4. Rename the copy of the modified file to:vCenter Server 5.5 and lower%PROGRAMDATA%\VMware\VMware Syslog Collector\vmconfig-syslog.xml
    vCenter Server 6.0%PROGRAMDATA%\VMware\vCenterServer\cfg\vmsyslogcollector\config.xml
  5. Start the VMware Syslog Collector service. It may be required to restart the syslog service on the ESXi host if logs are no longer updating on the Syslog Server. To restart the syslog service, see VMware ESXi 5.x host stops sending syslogs to remote server (2003127).

 

The maximum supported number of hosts for use with each vSphere Syslog Collector instance is 30, however depending on the load generated by your environment, you may encounter issues below this number.

To work around this issue, you can deploy multiple instances of vSphere Syslog Collector on separate Windows machine which allows you to distribute the load.

If the customer wishes to continue using vSphere Syslog Collector with more than 30 hosts (current maximum for syslog collector). There are no plans to increase the supported number of hosts. The windows event log error does not apply to the appliance, in some instances we receive no error message but the service simply stops responding or collecting logs.
Alternatively, investigate a more scalable solution such a VMware vRealize Log Insight.

How to restart Management agents on ESXi host

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Restarting the Management agents on ESXi

To restart the management agents on ESXi:

From the Direct Console User Interface (DCUI):

  1. Connect to the console of your ESXi host.
  2. PressF2 to customize the system.
  3. Log in asroot.
  4. Use theUp/Down arrows to navigate to Restart Management Agents.

    Note: In ESXi 4.1 and ESXi 5.0, 5.1, 5.5 and 6.0 this option is available under Troubleshooting Options.

  5. PressEnter.
  6. PressF11 to restart the services.
  7. When the service has been restarted, pressEnter.
  8. PressEsc to log out of the system.

From the Local Console or SSH:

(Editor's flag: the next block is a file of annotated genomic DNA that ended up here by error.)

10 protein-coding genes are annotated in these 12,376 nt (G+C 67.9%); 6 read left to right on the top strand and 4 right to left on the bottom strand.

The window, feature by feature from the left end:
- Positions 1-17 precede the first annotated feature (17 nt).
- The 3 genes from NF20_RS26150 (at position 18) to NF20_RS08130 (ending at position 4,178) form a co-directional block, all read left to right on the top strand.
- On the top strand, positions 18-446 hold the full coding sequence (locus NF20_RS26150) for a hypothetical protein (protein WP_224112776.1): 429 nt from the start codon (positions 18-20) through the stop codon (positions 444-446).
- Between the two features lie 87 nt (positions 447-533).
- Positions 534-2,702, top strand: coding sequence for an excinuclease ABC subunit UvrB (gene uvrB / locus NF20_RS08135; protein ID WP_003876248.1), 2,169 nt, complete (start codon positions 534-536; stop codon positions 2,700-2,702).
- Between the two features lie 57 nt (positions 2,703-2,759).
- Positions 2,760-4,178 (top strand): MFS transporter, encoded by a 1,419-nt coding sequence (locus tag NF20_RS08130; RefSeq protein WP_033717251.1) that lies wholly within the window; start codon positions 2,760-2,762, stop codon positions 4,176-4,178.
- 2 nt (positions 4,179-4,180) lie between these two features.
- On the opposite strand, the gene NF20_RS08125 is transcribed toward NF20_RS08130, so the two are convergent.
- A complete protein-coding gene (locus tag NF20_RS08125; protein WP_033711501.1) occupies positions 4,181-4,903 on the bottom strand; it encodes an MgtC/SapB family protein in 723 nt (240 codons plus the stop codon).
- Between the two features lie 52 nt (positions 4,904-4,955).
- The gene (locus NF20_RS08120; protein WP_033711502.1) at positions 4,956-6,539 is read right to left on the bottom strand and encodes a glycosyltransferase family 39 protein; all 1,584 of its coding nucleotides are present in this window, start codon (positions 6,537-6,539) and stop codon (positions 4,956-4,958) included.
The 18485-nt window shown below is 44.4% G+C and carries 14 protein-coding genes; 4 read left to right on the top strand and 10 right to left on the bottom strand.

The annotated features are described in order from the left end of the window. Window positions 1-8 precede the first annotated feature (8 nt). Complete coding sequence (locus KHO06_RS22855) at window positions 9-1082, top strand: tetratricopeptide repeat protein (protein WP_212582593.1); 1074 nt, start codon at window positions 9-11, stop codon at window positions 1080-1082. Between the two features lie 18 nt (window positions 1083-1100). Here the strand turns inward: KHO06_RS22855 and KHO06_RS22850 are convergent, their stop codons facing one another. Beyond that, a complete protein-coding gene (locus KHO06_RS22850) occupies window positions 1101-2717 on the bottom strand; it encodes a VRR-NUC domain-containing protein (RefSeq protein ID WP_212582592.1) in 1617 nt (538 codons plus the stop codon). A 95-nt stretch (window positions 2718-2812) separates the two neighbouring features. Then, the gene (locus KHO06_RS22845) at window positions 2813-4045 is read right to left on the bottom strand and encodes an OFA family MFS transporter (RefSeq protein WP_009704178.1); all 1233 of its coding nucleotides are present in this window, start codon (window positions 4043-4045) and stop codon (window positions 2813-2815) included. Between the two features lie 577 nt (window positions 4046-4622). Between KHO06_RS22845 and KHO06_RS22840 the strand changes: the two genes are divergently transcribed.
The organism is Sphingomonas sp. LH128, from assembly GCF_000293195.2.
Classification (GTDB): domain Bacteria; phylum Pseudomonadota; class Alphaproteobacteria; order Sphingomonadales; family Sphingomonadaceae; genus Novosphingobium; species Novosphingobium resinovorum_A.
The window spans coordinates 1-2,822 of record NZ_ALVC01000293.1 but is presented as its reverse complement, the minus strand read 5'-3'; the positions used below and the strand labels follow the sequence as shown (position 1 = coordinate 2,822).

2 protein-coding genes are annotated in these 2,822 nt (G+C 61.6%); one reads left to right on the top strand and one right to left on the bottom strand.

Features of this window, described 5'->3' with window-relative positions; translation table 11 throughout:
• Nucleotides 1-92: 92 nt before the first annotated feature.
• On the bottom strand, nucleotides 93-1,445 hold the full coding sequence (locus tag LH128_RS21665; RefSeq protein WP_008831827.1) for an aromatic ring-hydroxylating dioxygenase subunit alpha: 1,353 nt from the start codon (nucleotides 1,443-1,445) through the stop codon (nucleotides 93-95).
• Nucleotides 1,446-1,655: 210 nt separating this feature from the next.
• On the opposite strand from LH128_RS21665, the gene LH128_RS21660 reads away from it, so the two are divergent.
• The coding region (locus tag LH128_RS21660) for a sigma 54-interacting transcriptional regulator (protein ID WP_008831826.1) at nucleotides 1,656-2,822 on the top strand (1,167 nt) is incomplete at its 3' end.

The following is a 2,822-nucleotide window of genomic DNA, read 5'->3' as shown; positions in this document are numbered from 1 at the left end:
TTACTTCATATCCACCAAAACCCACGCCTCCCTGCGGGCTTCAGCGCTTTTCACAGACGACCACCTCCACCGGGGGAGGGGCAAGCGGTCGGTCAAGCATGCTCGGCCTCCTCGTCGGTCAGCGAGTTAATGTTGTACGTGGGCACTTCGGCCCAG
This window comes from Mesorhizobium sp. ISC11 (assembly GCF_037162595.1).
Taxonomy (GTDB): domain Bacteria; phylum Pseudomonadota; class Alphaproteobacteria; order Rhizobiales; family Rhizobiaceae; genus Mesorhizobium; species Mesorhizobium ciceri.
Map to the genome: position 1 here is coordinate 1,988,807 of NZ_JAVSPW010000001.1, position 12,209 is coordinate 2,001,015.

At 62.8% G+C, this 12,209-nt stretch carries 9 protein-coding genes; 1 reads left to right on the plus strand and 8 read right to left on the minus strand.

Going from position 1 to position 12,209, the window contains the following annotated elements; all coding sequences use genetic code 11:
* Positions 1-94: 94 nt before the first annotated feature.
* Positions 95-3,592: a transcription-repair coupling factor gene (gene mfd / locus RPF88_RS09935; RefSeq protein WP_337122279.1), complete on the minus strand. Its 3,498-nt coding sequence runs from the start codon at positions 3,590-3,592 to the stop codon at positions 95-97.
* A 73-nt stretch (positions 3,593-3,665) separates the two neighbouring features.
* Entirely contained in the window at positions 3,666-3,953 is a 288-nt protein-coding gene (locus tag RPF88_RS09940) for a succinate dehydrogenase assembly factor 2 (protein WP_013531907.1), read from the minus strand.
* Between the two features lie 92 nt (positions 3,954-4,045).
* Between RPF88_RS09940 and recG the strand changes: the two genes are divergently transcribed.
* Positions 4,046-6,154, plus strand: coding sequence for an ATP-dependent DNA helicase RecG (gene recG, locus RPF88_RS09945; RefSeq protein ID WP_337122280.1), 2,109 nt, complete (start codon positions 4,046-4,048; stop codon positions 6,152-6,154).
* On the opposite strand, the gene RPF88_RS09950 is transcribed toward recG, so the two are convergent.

1. Log in to SSH or Local console as root.
  2. Run these commands:

    /etc/init.d/hostd restart
    /etc/init.d/vpxa restart

    Note: In ESXi 4.x, run this command to restart thevpxa agent:

    service vmware-vpxa restart

    Alternatively:

  • To reset the management network on a specific VMkernel interface, by default vmk0, run the command:

    esxcli network ip interface set -e false -i vmk0; esxcli network ip interface set -e true -i vmk0

    Note: Using a semicolon (;) between the two commands ensures the VMkernel interface is disabled and then re-enabled in succession. If the management interface is not running on vmk0, change the above command according to the VMkernel interface used.

  • To restart all management agents on the host, run the command:

    services.sh restart

    Caution:

  • Check if LACP is enabled on DVS for version 5.x and above. For more information, see vSphere 5.0 Networking Guide

If LACP is not configured, the services.sh script can be safely executed.

How to get Serial number and System information of ESXi host remotely using putty

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Get hardware serial number using this command from putty

esxcfg-info | grep “Serial N”

Type the following command from the command line on the service console and you will get some Vendor details and serial number information.

/usr/sbin/dmidecode |grep -A4 “System Information”

Multipathing policies in ESXi 5.x and ESXi/ESX 4.x

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These are referred to as Path Selection Plug-ins (PSP), and are also called Path Selection Policies.

These pathing policies can be used with VMware ESXi 5.x and ESXi/ESX 4.x:

  • Most Recently Used (MRU): Selects the first working path, discovered at system boot time. If this path becomes unavailable, the ESXi/ESX host switches to an alternative path and continues to use the new path while it is available. This is the default policy for Logical Unit Numbers (LUNs) presented from an Active/Passive array. ESXi/ESX does not return to the previous path if, or when, it returns; it remains on the working path until it, for any reason, fails.

    Note: The preferred flag, while sometimes visible, is not applicable to the MRU pathing policy and can be disregarded.

  • Fixed (Fixed): Uses the designated preferred path flag, if it has been configured. Otherwise, it uses the first working path discovered at system boot time. If the ESXi/ESX host cannot use the preferred path or it becomes unavailable, the ESXi/ESX host selects an alternative available path. The host automatically returns to the previously defined preferred path as soon as it becomes available again. This is the default policy for LUNs presented from an Active/Active storage array.